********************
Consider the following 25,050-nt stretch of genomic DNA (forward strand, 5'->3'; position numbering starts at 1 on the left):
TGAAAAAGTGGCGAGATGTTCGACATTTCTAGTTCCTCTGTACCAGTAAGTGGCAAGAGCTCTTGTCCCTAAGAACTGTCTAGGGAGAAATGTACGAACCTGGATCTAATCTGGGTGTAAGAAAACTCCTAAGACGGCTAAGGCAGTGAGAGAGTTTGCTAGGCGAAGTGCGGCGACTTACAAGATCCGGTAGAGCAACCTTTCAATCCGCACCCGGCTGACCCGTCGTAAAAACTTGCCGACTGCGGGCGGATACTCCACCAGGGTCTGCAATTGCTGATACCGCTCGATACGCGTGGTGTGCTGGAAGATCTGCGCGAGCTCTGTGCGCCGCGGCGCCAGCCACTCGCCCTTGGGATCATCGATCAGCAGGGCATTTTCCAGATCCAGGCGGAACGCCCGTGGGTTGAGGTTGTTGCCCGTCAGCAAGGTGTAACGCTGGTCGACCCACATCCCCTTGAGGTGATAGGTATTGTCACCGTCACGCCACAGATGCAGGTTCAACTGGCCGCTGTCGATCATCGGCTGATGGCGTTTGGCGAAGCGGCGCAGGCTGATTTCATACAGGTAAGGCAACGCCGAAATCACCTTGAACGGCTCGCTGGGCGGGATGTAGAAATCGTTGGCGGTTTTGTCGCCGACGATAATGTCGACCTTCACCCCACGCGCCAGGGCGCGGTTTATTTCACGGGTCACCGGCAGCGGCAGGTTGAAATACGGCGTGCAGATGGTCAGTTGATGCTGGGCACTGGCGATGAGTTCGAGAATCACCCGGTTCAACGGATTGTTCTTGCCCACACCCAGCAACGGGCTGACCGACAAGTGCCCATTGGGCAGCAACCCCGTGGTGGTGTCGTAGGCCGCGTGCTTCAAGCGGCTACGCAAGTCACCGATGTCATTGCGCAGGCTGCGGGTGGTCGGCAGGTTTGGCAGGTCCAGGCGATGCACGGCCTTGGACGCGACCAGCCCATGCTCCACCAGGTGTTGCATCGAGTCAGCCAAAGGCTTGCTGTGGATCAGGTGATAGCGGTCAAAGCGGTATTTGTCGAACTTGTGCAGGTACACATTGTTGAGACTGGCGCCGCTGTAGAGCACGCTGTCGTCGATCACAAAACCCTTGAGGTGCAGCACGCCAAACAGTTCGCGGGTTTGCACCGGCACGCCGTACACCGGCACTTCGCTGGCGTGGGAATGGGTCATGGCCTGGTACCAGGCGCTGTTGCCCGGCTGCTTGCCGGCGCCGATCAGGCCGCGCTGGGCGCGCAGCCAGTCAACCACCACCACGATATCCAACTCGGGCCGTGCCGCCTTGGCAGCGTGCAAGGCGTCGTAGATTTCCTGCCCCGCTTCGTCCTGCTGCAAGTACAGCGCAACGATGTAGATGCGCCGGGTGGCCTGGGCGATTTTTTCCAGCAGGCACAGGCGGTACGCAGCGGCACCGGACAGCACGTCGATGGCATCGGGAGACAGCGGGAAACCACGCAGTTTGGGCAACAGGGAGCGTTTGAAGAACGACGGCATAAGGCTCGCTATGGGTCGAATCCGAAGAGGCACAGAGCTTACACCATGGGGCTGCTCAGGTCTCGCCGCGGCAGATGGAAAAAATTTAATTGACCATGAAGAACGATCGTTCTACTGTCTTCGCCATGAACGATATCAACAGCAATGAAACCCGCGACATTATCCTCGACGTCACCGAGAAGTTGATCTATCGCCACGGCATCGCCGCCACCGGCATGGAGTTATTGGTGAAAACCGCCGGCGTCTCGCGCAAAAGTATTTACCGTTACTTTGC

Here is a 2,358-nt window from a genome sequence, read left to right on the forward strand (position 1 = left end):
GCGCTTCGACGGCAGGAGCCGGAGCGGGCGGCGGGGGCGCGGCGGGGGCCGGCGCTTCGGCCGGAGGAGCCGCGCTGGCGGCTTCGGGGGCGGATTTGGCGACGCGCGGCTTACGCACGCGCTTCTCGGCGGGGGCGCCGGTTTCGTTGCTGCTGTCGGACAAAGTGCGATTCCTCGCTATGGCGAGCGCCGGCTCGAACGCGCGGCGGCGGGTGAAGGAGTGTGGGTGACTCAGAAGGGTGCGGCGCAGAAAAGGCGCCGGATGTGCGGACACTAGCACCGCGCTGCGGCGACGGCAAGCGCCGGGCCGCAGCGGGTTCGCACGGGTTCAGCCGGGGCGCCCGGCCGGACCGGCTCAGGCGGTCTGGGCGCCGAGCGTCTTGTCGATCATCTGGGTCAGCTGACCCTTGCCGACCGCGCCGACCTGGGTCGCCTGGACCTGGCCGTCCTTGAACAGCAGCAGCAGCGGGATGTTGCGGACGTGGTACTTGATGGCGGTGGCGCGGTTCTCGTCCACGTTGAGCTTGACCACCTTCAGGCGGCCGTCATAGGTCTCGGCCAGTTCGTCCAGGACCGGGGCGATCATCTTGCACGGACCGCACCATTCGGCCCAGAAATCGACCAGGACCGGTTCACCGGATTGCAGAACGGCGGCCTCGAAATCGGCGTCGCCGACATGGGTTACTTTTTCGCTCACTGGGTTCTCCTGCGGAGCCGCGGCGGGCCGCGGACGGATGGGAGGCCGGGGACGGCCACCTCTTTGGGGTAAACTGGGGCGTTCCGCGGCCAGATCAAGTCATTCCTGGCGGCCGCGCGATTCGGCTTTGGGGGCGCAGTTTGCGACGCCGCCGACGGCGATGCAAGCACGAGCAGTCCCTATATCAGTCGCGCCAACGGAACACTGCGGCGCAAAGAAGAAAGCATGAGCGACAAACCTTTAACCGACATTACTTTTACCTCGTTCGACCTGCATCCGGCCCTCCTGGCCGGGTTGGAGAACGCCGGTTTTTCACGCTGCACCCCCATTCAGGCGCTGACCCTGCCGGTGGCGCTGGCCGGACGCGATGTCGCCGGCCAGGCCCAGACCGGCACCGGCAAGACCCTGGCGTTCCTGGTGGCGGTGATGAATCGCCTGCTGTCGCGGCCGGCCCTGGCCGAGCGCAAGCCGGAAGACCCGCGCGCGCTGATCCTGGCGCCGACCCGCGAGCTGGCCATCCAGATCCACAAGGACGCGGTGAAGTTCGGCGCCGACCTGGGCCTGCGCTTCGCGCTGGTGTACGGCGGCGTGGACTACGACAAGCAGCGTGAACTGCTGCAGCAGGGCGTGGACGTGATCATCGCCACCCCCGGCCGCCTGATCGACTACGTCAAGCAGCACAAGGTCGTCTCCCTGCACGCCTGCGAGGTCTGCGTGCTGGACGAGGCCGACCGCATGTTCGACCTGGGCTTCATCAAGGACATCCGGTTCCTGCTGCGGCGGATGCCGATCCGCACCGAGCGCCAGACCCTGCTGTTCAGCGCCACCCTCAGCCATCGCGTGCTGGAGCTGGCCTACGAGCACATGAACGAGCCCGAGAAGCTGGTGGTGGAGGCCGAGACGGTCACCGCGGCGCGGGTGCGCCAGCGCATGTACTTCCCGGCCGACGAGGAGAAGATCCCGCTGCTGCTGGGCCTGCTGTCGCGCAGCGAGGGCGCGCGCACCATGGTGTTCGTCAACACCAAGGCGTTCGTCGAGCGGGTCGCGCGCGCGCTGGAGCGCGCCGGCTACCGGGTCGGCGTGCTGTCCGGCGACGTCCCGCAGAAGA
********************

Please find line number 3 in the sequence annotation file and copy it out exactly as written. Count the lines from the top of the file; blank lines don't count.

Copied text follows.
Here is a 2,358-nt window from a genome sequence, read left to right on the forward strand (position 1 = left end):